POSTSCRIPT / November 5, 2000 / Sunday

By FEDERICO D. PASCUAL JR.

Philippine STAR Columnist

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Afraid to go? Erap can try 7-11 option of Cory

ERAP Estrada is no novice. He’s not deaf or blind. By this time, he knows that the show is over and it’s time to bow out.

His problem is how to leave the stage with his dignity intact, and how he can protect his families. Maybe it is in his looking for a face-saving exit that everybody, including the opposition, could help him.

Erap’s insisting that he won’t resign, that the constitutional process of impeachment would eventually clear him is just for show. It’s a poker player’s bluff. Very soon, he would have to resign, unless he opts for another exit.

* * *

BUT Erap’s losing or giving up the presidency need not be irreversible. He could heed the earlier suggestion of former President Aquino for him to go on leave under Article VII, Section 11, of the Constitution (or “7-11” as she described it).

While resignation and impeachment will totally and permanently remove him from office, his taking a “7-11” leave of absence would mean only a temporary absence from which he could conceivably bounce back and reclaim the presidency at the opportune time.

We will discuss this more in detail toward the end of this column.

* * *

AFTER the dominant Erap coalition in the House of Representatives broke ranks and made their filing of impeachment charges against President Estrada a foregone conclusion, the focus shifted to the Senate.

The beleaguered Erap will now fall back on the Senate where the Erap coalition still holds sway — as of this writing.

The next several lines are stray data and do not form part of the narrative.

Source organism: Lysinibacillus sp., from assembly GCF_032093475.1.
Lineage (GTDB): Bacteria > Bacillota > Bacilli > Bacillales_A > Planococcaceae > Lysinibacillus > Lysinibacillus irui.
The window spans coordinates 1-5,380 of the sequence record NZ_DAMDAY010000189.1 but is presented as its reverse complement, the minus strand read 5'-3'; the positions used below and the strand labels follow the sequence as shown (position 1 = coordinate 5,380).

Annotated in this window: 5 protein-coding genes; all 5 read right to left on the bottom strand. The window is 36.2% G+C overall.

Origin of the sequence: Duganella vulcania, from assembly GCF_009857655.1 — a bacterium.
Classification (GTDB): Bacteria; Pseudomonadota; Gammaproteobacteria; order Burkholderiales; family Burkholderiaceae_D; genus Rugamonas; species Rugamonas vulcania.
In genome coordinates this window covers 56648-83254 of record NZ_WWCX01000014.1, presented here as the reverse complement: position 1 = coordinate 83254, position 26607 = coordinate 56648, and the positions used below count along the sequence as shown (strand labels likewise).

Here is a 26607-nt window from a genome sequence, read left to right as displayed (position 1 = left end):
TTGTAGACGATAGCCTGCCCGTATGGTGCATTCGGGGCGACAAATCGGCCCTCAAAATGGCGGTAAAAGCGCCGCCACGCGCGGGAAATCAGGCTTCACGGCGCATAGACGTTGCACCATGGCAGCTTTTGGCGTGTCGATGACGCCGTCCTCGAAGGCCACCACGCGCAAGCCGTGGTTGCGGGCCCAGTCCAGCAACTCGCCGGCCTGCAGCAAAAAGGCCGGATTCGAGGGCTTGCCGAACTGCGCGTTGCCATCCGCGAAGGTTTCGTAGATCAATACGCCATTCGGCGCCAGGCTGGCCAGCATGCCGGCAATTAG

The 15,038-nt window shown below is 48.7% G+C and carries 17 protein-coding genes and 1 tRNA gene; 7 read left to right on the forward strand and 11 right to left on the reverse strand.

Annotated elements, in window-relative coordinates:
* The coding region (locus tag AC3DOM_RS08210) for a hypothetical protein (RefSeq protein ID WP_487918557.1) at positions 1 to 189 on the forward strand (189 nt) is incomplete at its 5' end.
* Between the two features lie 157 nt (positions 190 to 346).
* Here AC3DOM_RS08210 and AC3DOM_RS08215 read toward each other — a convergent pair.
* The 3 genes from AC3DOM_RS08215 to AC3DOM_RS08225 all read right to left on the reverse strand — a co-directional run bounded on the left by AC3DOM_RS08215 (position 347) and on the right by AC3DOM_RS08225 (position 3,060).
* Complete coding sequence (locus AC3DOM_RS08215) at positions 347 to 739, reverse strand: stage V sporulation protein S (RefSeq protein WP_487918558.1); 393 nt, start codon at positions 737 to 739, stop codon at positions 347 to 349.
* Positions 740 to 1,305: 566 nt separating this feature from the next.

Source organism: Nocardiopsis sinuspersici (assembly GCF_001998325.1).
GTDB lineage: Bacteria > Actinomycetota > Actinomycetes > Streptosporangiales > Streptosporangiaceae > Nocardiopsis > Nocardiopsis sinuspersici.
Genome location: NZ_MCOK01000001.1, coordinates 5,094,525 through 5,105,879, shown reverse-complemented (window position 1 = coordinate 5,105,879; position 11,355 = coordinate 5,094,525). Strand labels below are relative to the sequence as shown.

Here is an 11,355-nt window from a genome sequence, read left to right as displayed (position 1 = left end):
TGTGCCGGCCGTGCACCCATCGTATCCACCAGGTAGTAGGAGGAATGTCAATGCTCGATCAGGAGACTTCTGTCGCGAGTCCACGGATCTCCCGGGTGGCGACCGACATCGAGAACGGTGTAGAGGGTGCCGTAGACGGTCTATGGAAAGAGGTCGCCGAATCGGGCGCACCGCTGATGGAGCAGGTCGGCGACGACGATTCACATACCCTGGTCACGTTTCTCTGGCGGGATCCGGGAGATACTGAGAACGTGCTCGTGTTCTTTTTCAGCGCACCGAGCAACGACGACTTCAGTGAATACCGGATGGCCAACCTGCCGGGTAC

With the first sign that many of his conscience-stricken allies in that Senate may allow themselves to be swept by the rampaging clamor for his immediate ouster, Erap may be forced to resign without waiting for his conviction by the Senate.

* * *

ERAP cannot miss the handwriting on the wall.

His own Cabinet members and partymates have started to desert him.

His trusted lieutenants in the House including Speaker Manuel Villar have jumped to the other side and voted for his impeachment, triggering an avalanche that ensured more than 100 signatures being affixed to the impeachment charge sheet.

An initial three senators — Senate President Franklin Drilon and Sens. Nikki Coseteng and Rodolfo Biazon — bolted the pro-Erap coalition, followed by Sen. Robert Jaworski.

It is premature to assume that the four senators would vote for a finding of guilt when the impeachment charges are finally heard by the Senate. But it is possible that other senators would soon move from the shadow of Malacañang and shun partisanship during the impeachment hearing.

* * *

IF the political intelligence from the Senate tells Erap Estrada that the opposition could get the required 15 or two-thirds votes in the 22-member Senate to convict him, that could be the signal for his finally resigning. (Some 13 senators have so far signified their anti-Erap sentiments.)

But Erap cannot wait for that final signal before making a decision. He is expected to try initiating secret negotiations in the meantime for a possible face-saving exit.

Some quarters have suggested that one concession to Erap would be for the incoming president, presumably Vice President Gloria Arroyo, to pardon him after impeachment.

This is not possible since Section 19 of Article VII (Executive Department) makes a clear exception to presidential pardons: “Except in cases of impeachment… the President may grant reprieves, commutations, and pardons…after conviction by final judgment.”

* * *

AS for resignation, while this may effectively abort the impeachment proceeding and give Erap Estrada a convenient escape from the political turmoil, it is no guarantee that it would give him peace even with a secret understanding with the incoming administration.

A secret accommodation promising non-prosecution of an impeached president can bind only the two parties of Erap Estrada and Gloria Arroyo, but not third parties.

A taxpayer or a victim, for instance, may just file a case against Erap after he resigns and there is nothing that the new President and her officials could do about it.

The courts, which are independent of the Executive department, are also not bound to respect any extra-legal commitment made to Erap by the incoming administration.

* * *